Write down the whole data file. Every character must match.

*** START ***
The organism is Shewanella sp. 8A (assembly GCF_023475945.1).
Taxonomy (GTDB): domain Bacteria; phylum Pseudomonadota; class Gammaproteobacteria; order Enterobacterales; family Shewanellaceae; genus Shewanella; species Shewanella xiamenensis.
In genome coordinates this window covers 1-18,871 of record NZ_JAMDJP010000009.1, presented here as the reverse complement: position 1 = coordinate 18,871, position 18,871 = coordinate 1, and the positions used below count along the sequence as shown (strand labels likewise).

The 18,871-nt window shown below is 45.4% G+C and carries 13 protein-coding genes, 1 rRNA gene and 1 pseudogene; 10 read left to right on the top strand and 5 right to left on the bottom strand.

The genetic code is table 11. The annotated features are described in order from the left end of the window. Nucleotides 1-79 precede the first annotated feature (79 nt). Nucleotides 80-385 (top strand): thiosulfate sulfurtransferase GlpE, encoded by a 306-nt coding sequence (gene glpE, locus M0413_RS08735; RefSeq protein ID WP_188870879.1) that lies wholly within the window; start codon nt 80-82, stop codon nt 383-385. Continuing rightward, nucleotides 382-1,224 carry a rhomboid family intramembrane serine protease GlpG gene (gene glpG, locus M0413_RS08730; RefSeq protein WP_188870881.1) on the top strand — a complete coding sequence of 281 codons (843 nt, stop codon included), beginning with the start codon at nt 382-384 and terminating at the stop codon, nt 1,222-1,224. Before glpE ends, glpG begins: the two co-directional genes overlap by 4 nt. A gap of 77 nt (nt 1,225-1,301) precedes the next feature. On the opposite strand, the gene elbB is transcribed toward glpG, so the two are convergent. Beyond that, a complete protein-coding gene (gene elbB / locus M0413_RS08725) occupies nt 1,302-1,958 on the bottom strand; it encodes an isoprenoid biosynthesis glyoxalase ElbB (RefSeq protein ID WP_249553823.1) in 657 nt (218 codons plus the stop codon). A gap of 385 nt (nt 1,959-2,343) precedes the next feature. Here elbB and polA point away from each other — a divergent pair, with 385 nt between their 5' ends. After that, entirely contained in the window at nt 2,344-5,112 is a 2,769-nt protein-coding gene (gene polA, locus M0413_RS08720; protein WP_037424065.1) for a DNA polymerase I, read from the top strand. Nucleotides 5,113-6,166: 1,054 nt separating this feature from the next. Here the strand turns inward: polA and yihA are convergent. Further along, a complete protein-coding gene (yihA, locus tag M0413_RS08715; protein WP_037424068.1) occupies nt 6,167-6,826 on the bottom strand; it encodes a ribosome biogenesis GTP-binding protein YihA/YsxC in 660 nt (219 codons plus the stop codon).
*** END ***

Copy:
The organism is Shewanella sp. 8A (assembly GCF_023475945.1).
Taxonomy (GTDB): domain Bacteria; phylum Pseudomonadota; class Gammaproteobacteria; order Enterobacterales; family Shewanellaceae; genus Shewanella; species Shewanella xiamenensis.
In genome coordinates this window covers 1-18,871 of record NZ_JAMDJP010000009.1, presented here as the reverse complement: position 1 = coordinate 18,871, position 18,871 = coordinate 1, and the positions used below count along the sequence as shown (strand labels likewise).

The 18,871-nt window shown below is 45.4% G+C and carries 13 protein-coding genes, 1 rRNA gene and 1 pseudogene; 10 read left to right on the top strand and 5 right to left on the bottom strand.

The genetic code is table 11. The annotated features are described in order from the left end of the window. Nucleotides 1-79 precede the first annotated feature (79 nt). Nucleotides 80-385 (top strand): thiosulfate sulfurtransferase GlpE, encoded by a 306-nt coding sequence (gene glpE, locus M0413_RS08735; RefSeq protein ID WP_188870879.1) that lies wholly within the window; start codon nt 80-82, stop codon nt 383-385. Continuing rightward, nucleotides 382-1,224 carry a rhomboid family intramembrane serine protease GlpG gene (gene glpG, locus M0413_RS08730; RefSeq protein WP_188870881.1) on the top strand — a complete coding sequence of 281 codons (843 nt, stop codon included), beginning with the start codon at nt 382-384 and terminating at the stop codon, nt 1,222-1,224. Before glpE ends, glpG begins: the two co-directional genes overlap by 4 nt. A gap of 77 nt (nt 1,225-1,301) precedes the next feature. On the opposite strand, the gene elbB is transcribed toward glpG, so the two are convergent. Beyond that, a complete protein-coding gene (gene elbB / locus M0413_RS08725) occupies nt 1,302-1,958 on the bottom strand; it encodes an isoprenoid biosynthesis glyoxalase ElbB (RefSeq protein ID WP_249553823.1) in 657 nt (218 codons plus the stop codon). A gap of 385 nt (nt 1,959-2,343) precedes the next feature. Here elbB and polA point away from each other — a divergent pair, with 385 nt between their 5' ends. After that, entirely contained in the window at nt 2,344-5,112 is a 2,769-nt protein-coding gene (gene polA, locus M0413_RS08720; protein WP_037424065.1) for a DNA polymerase I, read from the top strand. Nucleotides 5,113-6,166: 1,054 nt separating this feature from the next. Here the strand turns inward: polA and yihA are convergent. Further along, a complete protein-coding gene (yihA, locus tag M0413_RS08715; protein WP_037424068.1) occupies nt 6,167-6,826 on the bottom strand; it encodes a ribosome biogenesis GTP-binding protein YihA/YsxC in 660 nt (219 codons plus the stop codon).